- plt.show(): Displays the generated histogram.

# STEP 3: Get Confusion Matrix & Classification Report

Confusion matrix and classification report are two common tools for evaluating the performance of a classification model.

## What is Confusion Matrix?

Confusion matrix: Provides a tabular summary of the model's performance, showing the counts of true positive, true negative, false positive, and false negative predictions.

Predicted Positive | Predicted Negative | |
---|---|---|

Actual Positive | TP | FN |

Actual Negative | FP | TN |

The confusion matrix consists of four main metrics:

- True Positive (TP): Instances correctly predicted as positive.
- True Negative (TN): Instances correctly predicted as negative.
- False Positive (FP): Instances incorrectly predicted as positive (Type I error).
- False Negative (FN): Instances incorrectly predicted as negative (Type II error).

From the confusion matrix, various performance metrics can be calculated, including:

- Accuracy: (TP + TN) / (TP + TN + FP + FN)
- Precision (Positive Predictive Value): TP / (TP + FP)
- Recall (Sensitivity, True Positive Rate): TP / (TP + FN)
- Specificity (True Negative Rate): TN / (TN + FP)
- F1-Score: 2 * (Precision * Recall) / (Precision + Recall)

## What is Classification Report?

The classification report provides additional metrics that give a more detailed view of the model's performance, including precision, recall, and F1-score.

Adjusting the cutoff threshold can impact the balance between precision and recall, and it's common to choose a threshold based on the specific requirements of the application or the desired trade-off between false positives and false negatives.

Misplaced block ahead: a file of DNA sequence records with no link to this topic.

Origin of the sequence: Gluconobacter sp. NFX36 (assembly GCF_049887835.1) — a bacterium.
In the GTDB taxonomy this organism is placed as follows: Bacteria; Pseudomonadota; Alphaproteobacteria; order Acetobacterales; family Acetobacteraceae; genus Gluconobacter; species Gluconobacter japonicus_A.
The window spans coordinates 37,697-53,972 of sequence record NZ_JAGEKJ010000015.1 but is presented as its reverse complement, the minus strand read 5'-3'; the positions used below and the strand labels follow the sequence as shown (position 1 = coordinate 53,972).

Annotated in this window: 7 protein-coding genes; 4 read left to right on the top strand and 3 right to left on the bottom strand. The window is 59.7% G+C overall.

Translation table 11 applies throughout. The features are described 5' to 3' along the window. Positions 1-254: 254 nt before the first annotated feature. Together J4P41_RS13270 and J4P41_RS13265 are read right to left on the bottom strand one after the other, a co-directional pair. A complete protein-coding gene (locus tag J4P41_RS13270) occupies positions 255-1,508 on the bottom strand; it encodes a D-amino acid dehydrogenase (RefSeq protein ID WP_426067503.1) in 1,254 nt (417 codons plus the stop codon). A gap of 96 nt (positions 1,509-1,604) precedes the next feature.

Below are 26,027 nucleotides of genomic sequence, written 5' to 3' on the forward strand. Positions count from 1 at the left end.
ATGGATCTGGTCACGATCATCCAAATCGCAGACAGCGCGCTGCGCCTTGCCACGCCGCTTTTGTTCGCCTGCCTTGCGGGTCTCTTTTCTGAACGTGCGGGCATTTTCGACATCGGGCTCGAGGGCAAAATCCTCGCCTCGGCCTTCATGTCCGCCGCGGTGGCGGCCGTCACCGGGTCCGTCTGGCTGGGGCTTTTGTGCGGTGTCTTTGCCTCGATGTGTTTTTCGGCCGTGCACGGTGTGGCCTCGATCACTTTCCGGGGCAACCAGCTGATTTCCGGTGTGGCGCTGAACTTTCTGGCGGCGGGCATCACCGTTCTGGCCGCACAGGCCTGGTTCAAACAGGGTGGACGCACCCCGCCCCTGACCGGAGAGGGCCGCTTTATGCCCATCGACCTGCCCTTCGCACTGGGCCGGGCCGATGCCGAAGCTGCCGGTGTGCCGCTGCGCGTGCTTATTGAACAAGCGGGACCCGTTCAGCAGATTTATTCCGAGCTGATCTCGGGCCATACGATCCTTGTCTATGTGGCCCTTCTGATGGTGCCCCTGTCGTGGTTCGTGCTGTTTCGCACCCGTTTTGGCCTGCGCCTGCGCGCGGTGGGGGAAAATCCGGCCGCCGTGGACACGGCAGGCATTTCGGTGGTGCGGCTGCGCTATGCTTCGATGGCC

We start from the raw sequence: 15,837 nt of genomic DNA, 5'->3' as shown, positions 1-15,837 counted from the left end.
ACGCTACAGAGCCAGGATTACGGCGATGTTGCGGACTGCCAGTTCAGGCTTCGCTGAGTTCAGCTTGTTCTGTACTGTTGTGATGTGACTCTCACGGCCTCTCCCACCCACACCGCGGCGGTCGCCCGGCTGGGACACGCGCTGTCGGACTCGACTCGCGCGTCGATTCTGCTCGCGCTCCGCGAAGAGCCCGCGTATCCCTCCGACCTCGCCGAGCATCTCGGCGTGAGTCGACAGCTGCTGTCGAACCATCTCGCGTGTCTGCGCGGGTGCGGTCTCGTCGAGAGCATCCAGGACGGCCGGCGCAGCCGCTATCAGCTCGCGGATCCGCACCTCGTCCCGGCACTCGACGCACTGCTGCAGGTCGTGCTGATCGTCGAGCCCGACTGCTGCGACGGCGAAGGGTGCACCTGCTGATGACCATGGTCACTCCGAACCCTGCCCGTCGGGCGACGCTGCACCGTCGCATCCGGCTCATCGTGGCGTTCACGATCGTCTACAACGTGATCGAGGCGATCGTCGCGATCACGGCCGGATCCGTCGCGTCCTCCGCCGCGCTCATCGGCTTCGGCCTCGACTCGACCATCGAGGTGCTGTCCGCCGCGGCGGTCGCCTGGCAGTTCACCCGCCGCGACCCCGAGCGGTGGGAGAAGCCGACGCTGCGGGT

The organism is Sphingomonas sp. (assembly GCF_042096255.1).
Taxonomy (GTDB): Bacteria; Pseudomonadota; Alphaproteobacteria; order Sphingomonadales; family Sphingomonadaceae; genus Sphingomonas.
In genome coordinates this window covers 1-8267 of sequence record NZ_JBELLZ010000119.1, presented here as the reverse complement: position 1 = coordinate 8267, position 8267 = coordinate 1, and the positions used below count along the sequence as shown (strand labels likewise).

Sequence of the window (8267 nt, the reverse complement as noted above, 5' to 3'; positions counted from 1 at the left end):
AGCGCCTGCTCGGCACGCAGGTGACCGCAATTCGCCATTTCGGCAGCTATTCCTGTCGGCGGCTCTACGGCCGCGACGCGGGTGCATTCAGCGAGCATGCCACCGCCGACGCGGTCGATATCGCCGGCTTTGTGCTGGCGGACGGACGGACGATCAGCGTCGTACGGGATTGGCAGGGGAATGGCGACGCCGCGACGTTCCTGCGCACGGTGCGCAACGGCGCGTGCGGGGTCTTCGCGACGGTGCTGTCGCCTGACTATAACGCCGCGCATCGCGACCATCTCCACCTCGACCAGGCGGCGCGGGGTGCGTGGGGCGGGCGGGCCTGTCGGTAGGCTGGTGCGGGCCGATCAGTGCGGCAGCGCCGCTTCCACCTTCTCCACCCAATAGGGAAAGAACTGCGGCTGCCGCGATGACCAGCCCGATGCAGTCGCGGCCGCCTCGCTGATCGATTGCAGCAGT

A classification report provides a more comprehensive summary of the model's performance. It includes precision, recall, F1-score, and support for each class in a multiclass problem. The key metrics in a classification report are:

- Precision: The ratio of correctly predicted positive observations to the total predicted positives (TP / (TP + FP)).
- Recall: The ratio of correctly predicted positive observations to the total actual positives (TP / (TP + FN)).
- F1-Score: The harmonic mean of precision and recall, balancing both metrics.
- Support: The number of actual occurrences of the class in the specified dataset.

```
import sklearn
cutoff=0.5
print(sklearn.metrics.confusion_matrix(test.iloc[:, 0], np.where(predictions > cutoff, 1, 0)))
print(sklearn.metrics.classification_report(test.iloc[:, 0], np.where(predictions > cutoff, 1, 0)))
```

where